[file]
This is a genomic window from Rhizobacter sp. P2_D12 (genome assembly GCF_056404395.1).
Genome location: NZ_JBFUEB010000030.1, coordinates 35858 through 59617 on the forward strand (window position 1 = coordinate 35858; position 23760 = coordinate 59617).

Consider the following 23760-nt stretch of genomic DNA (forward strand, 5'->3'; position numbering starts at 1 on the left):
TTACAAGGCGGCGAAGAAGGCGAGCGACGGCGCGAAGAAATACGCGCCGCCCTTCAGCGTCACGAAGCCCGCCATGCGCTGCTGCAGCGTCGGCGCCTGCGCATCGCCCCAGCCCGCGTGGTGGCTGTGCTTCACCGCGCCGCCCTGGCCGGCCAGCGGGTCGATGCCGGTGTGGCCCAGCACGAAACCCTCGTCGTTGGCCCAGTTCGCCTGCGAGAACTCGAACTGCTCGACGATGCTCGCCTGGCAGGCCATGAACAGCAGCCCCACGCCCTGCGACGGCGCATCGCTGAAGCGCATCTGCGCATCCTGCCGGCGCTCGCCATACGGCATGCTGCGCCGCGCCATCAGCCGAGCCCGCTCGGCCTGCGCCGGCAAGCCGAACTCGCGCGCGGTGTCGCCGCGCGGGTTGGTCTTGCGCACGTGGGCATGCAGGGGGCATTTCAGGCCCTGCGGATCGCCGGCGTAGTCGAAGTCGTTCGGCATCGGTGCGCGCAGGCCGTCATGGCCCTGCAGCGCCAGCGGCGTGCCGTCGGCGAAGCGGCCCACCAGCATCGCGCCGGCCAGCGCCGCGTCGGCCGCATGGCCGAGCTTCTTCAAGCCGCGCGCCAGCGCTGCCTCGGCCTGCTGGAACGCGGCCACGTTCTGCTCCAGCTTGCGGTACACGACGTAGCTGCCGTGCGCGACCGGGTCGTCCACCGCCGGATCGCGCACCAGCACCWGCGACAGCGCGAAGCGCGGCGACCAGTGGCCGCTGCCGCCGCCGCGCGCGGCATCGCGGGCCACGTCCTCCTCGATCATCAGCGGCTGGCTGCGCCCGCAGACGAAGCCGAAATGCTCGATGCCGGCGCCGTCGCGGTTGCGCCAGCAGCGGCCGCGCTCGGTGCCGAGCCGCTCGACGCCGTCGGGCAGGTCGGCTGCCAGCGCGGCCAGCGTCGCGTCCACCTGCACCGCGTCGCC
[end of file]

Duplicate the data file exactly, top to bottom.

This is a genomic window from Rhizobacter sp. P2_D12 (genome assembly GCF_056404395.1).
Genome location: NZ_JBFUEB010000030.1, coordinates 35858 through 59617 on the forward strand (window position 1 = coordinate 35858; position 23760 = coordinate 59617).

Consider the following 23760-nt stretch of genomic DNA (forward strand, 5'->3'; position numbering starts at 1 on the left):
TTACAAGGCGGCGAAGAAGGCGAGCGACGGCGCGAAGAAATACGCGCCGCCCTTCAGCGTCACGAAGCCCGCCATGCGCTGCTGCAGCGTCGGCGCCTGCGCATCGCCCCAGCCCGCGTGGTGGCTGTGCTTCACCGCGCCGCCCTGGCCGGCCAGCGGGTCGATGCCGGTGTGGCCCAGCACGAAACCCTCGTCGTTGGCCCAGTTCGCCTGCGAGAACTCGAACTGCTCGACGATGCTCGCCTGGCAGGCCATGAACAGCAGCCCCACGCCCTGCGACGGCGCATCGCTGAAGCGCATCTGCGCATCCTGCCGGCGCTCGCCATACGGCATGCTGCGCCGCGCCATCAGCCGAGCCCGCTCGGCCTGCGCCGGCAAGCCGAACTCGCGCGCGGTGTCGCCGCGCGGGTTGGTCTTGCGCACGTGGGCATGCAGGGGGCATTTCAGGCCCTGCGGATCGCCGGCGTAGTCGAAGTCGTTCGGCATCGGTGCGCGCAGGCCGTCATGGCCCTGCAGCGCCAGCGGCGTGCCGTCGGCGAAGCGGCCCACCAGCATCGCGCCGGCCAGCGCCGCGTCGGCCGCATGGCCGAGCTTCTTCAAGCCGCGCGCCAGCGCTGCCTCGGCCTGCTGGAACGCGGCCACGTTCTGCTCCAGCTTGCGGTACACGACGTAGCTGCCGTGCGCGACCGGGTCGTCCACCGCCGGATCGCGCACCAGCACCWGCGACAGCGCGAAGCGCGGCGACCAGTGGCCGCTGCCGCCGCCGCGCGCGGCATCGCGGGCCACGTCCTCCTCGATCATCAGCGGCTGGCTGCGCCCGCAGACGAAGCCGAAATGCTCGATGCCGGCGCCGTCGCGGTTGCGCCAGCAGCGGCCGCGCTCGGTGCCGAGCCGCTCGACGCCGTCGGGCAGGTCGGCTGCCAGCGCGGCCAGCGTCGCGTCCACCTGCACCGCGTCGCC